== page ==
This study has generated a DNA barcode reference library for three insect orders--Ephemeroptera, Plecoptera, and Trichoptera at one site in the Canadian subarctic. While we are working towards establishing a comprehensive barcode library for all species in these orders, this library will be immediately useful for biodiversity, ecological, and monitoring studies involving both sexes of adults and all immature stages.
This study has demonstrated that DNA barcoding holds great promise as a tool for rapid biodiversity assessment in unknown faunas. A very close correspondence was observed between morphospecies as determined by taxonomic experts and barcode clusters designated using a standard sequence threshold. Several cases of proposed splitting may reflect cryptic species, which will be explored in a future contribution . Rapid assessment of biodiversity will aid the selection of sites of special conservation value and will help to focus the efforts of taxonomists in revising and characterizing the diversity of life.
Materials and methods
Collection site, materials, and identification
Churchill is situated at the confluence of the Churchill River and Hudson Bay . This region is characterized by a long, harsh winter and short flight season for aquatic insects . The area represents an ecotone between northern boreal forest and subarctic tundra habitats.
Mayfly, stonefly, and caddisfly specimens were collected in the Churchill region from 2002 to 2007. Average daily air temperatures at Churchill in June and September are typically lower than 7°C , conditions that are unsuitable for flight by most caddisflies . As a result, most collecting activities for caddisflies occurred from late June to late August of 2006 and 2007. Mayfly samples were intensively collected during the last two weeks of July in 2007, while stoneflies were contributed by researchers conducting various bio-surveillance projects in this area from mid-June to mid-August of 2006 and 2007. A wide range of lentic and lotic habitats were sampled, including the Churchill River, tundra ponds, lakes, small streams, and pools on rock bluffs near the margin of Hudson Bay.
Adult samples were collected using UV light traps, aerial nets, Malaise traps, and pit-fall traps. Larval samples were collected using a kicknet and by handpicking. Adult specimens were pinned or preserved in 95% ethanol while all larval samples were kept in 95% ethanol. EPT specimens are deposited in the Biodiversity Institute of Ontario, University of Guelph, at the University of Manitoba, and in the University of Minnesota Insect Collection.
Sequencing of COI barcodes for most EPT samples collected during 2002-2006 was conducted before taxonomic experts became involved so all individuals in the collections, including dominant species, were sequenced. Therefore, DNA barcodes should largely reflect the relative abundances of species in the obtained samples. Specimens were subsequently sorted into groups based on their COI clustering patterns. Morphological identification was carried out independently for each of the barcode cluster series after DNA analysis. Additional EPT specimens collected in 2007 were identified before DNA analysis and were combined with the library.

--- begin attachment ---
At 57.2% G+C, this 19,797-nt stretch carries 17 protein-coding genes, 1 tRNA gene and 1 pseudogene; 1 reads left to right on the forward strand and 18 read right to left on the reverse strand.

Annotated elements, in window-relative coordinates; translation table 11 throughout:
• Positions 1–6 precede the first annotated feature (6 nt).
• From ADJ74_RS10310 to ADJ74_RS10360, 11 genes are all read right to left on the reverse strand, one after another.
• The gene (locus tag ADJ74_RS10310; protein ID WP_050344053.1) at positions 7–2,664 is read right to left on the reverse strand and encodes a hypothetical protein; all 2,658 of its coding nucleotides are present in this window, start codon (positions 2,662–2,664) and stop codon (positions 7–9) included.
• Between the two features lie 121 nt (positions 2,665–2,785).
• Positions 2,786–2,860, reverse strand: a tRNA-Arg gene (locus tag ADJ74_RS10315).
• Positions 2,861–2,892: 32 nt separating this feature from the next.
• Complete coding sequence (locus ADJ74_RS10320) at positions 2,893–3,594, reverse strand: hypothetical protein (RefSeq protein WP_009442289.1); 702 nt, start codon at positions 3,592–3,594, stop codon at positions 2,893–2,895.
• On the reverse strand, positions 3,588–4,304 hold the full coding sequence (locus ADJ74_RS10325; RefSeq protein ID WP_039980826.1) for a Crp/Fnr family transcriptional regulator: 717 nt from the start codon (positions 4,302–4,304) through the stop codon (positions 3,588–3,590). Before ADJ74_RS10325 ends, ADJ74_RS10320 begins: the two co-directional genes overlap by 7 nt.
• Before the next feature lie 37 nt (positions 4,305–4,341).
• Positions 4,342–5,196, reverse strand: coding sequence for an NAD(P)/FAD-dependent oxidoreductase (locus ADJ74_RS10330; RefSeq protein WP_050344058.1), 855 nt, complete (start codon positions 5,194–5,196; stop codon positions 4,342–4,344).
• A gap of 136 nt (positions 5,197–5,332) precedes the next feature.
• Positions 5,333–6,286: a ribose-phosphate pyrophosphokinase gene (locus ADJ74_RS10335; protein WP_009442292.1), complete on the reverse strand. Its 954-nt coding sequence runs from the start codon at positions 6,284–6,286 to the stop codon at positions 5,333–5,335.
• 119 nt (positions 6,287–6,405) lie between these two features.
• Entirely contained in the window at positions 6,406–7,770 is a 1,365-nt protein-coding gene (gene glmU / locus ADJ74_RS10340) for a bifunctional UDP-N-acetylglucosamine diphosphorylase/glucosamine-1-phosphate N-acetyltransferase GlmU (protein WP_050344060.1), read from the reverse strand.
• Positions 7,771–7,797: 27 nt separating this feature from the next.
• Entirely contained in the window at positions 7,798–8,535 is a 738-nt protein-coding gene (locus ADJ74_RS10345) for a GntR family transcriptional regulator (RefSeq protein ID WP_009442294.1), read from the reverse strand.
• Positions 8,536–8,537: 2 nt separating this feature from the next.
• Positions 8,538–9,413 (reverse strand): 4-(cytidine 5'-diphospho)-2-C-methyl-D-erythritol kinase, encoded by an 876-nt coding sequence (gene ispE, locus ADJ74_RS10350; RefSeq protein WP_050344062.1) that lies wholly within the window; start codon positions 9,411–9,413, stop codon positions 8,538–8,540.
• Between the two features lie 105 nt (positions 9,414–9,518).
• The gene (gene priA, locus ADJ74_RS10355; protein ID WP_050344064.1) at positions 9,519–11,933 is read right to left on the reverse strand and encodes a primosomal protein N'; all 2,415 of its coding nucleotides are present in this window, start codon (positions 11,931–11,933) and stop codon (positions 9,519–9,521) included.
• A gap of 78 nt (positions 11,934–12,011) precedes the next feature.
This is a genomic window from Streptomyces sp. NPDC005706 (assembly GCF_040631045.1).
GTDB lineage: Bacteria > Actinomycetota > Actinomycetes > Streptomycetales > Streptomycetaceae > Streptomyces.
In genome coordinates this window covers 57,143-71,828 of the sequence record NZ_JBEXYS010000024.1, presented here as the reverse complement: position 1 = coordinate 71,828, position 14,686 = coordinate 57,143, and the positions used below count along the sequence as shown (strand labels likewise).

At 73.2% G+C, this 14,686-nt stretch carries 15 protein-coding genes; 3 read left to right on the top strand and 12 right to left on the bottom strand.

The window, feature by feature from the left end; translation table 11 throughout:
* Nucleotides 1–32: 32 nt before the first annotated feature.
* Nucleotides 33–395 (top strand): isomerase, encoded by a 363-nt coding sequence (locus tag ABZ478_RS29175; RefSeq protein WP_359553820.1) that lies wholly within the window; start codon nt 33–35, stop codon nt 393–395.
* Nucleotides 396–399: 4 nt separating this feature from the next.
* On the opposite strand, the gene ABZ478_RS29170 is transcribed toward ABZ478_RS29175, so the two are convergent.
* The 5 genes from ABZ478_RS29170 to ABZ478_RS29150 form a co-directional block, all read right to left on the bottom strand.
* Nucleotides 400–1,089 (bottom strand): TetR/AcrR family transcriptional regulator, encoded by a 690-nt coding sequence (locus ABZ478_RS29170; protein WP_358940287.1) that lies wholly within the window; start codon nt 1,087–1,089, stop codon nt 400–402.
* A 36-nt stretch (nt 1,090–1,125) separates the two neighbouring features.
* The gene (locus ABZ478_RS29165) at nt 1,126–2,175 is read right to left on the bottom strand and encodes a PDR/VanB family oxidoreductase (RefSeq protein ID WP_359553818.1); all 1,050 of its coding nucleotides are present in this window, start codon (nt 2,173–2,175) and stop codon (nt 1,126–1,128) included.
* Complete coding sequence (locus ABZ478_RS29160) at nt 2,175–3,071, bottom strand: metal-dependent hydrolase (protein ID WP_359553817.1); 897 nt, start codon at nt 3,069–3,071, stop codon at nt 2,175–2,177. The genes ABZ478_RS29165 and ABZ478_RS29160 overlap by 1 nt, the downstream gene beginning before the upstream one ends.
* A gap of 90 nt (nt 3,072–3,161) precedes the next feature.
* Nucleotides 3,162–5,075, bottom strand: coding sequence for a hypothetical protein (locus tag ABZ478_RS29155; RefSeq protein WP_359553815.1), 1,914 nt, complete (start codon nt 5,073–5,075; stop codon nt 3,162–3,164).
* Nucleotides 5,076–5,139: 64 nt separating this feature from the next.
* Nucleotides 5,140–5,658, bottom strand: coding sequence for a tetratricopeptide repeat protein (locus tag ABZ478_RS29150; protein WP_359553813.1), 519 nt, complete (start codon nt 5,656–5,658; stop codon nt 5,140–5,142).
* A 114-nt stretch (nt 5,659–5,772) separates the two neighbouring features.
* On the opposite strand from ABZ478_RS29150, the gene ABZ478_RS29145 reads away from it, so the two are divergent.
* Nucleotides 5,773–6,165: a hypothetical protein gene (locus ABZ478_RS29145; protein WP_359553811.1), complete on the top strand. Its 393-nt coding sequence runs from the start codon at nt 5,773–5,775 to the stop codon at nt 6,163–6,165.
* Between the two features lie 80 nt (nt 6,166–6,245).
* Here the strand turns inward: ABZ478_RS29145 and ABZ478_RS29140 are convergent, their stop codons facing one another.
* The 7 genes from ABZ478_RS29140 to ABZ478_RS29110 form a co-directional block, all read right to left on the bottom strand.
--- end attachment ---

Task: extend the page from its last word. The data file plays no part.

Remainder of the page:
DNA analysis and sequence analysis
COI sequences were generated at the Canadian Centre for DNA Barcoding, University of Guelph. Standard barcoding protocols were followed . Typically, a single leg was used for the extraction of genomic DNA using an AcroPrep™ 96 1 ml filter plate (PALL) with 3.0 μm Glass fiber. DNA was eluted in 40 μl of dH2O. Full-length COI barcodes (658 bps) were amplified using two primer sets: LepF1 (5'-ATTCAACCAATCATAAAGATATTGG-3')/LepR1 (5'-TAAACTTCTGGATGTCCAAAAAATCA-3')  and LCO1490 (5'-GGTCAACAAATCATAAAGATATTGG-3')/HCO2198 (5'-TAAACTTCAGGGTGACCAAAAAATCA-3') . MLepF1 and MLepR1 primers  were employed when full-length PCR amplification was not successful. A new reverse mini-primer, tagged with a M13 tail, MEPTR1-t1 (5'-CAGGAAACAGCTATGACGGTGGRTATACIGTTCAICC-3') was paired with LCO1490-t1 to recover the first 325 bps of the 5' terminus of barcode region. This primer set proved to be effective in EPTs, particularly mayflies.
Each PCR reaction had a total volume of 12.5 μl and contained 5% trehalose (D-(+)-Trehalose dehydrate), 1.25 μl of 10× reaction buffer, 2.5 mM of MgCl2, 1.25 pmol each of forward and reverse primer, 50 μM of dNTP (Promega), 0.3 U of Platinum Taq DNA polymerase (Invitrogen), and 2 μl of genomic DNA. PCR products were visualized on a 2% agarose E-gel® 96-well system (Invitrogen). Amplification products were sequenced bi-directionally using BigDye v3.1 and analyzed on an ABI 3730xl DNA Analyzer (Applied Biosystems) as described in deWaard et al.  and Hajibabaei et al. .
COI sequences were aligned in MEGA 4.0  using the integrated ClustalX method with default parameters. The amino acid translation was examined to ensure that no gaps or stop codons were present in the alignment. Unique haplotypes for each species were recognized using analytical tools available at the "DNA Barcoding Tools" website http://www.ibarcode.org. These haplotypes were then imported into MEGA for tree construction using the Neighbour-Joining method with pair-wise deletion of missing sites and Kimura-2-Parameter (K2P) distance  options. A Newick format tree was exported from MEGA and was annotated using an online tool for phylogenetic tree display--Interactive Tree of Life . Genetic distances were obtained using sequence analytic tools ("Nearest Neighbour Summary") provided in BOLD using K2P distances for all sequences longer than 350 bps.